Lt. Gov. Of Puerto Rico Pushes For Police Reform

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The Puerto Rico Police Department has been accused of a pattern of unconstitutional activities and civil rights abuses. The accusations come after an investigation the U.S. Department of Justice launched in 2008. The DOJ issued a report last week citing excessive and deadly use of force, unlawful searches and seizures and discrimination, among other issues. Host Michel Martin and Lieutenant Governor of Puerto Rico Kenneth McClintock discuss the report and the government's responses.

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MICHEL MARTIN, Host:

I'm Michel Martin and this is TELL ME MORE from NPR News.

Now, to a story that has probably received far less attention than it would have, had it occurred in another major American locale. It's about the police department in Puerto Rico. It's the country's second largest department after New York City's.

Last week, the U.S. Justice Department issued a scathing report accusing the 17,000 member force of serious misconduct, including the unnecessary use of force against civilians, which has resulted in death and serious injury, a pattern of illegal searches and seizures that violate the Constitution, a record both of ignoring sex crimes against women in general and ignoring domestic violence committed by its own officers, and of routinely discriminating against people of Dominican descent.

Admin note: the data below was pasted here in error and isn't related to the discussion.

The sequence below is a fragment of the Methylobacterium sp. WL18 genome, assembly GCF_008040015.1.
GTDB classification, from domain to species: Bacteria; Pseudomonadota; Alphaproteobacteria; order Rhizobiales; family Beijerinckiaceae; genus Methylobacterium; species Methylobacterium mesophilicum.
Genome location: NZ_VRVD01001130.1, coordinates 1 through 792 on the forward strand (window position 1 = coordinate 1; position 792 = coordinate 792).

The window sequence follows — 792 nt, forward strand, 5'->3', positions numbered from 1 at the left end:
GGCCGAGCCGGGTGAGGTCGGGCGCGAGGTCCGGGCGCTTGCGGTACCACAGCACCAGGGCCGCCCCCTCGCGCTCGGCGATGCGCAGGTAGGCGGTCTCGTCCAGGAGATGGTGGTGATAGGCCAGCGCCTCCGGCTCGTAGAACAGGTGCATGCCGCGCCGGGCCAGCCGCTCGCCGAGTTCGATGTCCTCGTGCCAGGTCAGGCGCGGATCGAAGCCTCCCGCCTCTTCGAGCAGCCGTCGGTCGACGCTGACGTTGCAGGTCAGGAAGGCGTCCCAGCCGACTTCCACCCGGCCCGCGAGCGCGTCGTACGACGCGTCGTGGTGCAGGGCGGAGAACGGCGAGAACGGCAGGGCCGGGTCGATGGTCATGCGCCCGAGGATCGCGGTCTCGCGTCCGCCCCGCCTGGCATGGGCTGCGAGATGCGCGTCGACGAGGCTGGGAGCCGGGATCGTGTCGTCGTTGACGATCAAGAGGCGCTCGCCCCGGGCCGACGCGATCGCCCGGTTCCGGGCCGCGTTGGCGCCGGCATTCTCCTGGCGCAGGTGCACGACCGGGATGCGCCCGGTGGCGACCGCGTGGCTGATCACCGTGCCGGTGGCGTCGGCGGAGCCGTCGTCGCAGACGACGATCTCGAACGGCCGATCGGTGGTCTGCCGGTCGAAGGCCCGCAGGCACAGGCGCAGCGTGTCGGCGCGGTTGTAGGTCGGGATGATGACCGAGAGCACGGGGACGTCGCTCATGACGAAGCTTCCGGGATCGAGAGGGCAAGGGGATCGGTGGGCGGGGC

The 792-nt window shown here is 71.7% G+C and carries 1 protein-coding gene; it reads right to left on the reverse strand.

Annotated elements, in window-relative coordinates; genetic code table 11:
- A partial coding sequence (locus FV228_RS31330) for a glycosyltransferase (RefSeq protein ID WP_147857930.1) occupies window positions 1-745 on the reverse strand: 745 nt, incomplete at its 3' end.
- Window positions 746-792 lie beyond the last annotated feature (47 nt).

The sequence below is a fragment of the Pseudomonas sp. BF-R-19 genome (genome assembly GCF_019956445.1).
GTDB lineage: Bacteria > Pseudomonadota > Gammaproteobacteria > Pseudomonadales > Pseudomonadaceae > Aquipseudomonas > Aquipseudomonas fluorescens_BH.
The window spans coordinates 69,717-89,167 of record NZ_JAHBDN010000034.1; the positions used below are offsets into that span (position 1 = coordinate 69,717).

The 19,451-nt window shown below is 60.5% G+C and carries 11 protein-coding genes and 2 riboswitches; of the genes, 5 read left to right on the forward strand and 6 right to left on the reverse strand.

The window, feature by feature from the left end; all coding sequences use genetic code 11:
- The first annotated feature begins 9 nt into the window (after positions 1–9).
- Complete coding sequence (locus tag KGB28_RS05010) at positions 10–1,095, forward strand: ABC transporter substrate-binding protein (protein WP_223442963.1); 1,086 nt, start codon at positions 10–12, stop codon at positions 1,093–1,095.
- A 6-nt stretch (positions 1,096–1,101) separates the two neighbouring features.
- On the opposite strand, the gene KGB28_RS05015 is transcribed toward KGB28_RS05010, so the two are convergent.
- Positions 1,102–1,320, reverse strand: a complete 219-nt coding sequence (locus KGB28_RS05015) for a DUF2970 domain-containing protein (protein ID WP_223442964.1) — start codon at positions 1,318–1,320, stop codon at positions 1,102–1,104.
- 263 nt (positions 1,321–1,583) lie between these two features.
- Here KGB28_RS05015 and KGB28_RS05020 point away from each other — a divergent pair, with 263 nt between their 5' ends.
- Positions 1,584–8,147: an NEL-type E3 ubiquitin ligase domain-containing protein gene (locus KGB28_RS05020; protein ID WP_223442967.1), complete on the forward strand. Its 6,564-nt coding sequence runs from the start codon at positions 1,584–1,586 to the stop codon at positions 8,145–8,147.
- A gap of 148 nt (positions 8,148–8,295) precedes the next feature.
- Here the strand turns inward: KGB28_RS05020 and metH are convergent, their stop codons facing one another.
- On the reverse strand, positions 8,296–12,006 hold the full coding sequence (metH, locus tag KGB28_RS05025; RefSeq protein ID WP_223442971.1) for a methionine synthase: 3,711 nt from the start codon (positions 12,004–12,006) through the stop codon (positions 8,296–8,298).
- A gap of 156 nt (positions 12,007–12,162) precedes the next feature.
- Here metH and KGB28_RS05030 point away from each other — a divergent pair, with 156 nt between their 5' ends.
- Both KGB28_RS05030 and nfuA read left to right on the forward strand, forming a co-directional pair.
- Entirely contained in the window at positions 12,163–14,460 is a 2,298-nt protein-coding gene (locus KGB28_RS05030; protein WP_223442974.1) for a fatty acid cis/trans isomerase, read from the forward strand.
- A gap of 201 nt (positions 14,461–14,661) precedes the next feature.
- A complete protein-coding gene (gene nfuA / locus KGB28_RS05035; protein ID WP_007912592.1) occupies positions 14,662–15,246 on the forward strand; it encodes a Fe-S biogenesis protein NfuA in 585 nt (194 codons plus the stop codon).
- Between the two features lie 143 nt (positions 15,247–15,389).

All of this was described in a report by the Department of Justice's Civil Rights Division following a lengthy investigation. That investigation followed one by the American Civil Liberties Union of Puerto Rico.

In a few minutes, we will hear from ACLU Executive Director Anthony Romero, but first, we are turning to the lieutenant governor of Puerto Rico, Kenneth McClintock. He has served in that post since 2009 and also serves as secretary of state.

Lieutenant Governor, thank you so much for speaking with us.

KENNETH MCCLINTOCK: Glad to be with you.

MARTIN: Now, the governor has issued a statement outlining reform efforts that his administration is willing to undertake, so I take it that you and the governor agree that there is a problem here. I'd just like to ask you to characterize of how serious a problem do you think this is.

MCCLINTOCK: Well, it is a significant problem and because of that, over a year ago, Governor Fortuno appointed a former associate justice of Puerto Rico Supreme Court to monitor the police department and we submitted to Attorney General Eric Holder last March an action plan that addresses 110 of the 133 findings that the report last week recognized.

So we're on the same track. We're in the same wavelength. We're willing to do anything that has to be done to correct decades old problems that have been developing in the police department.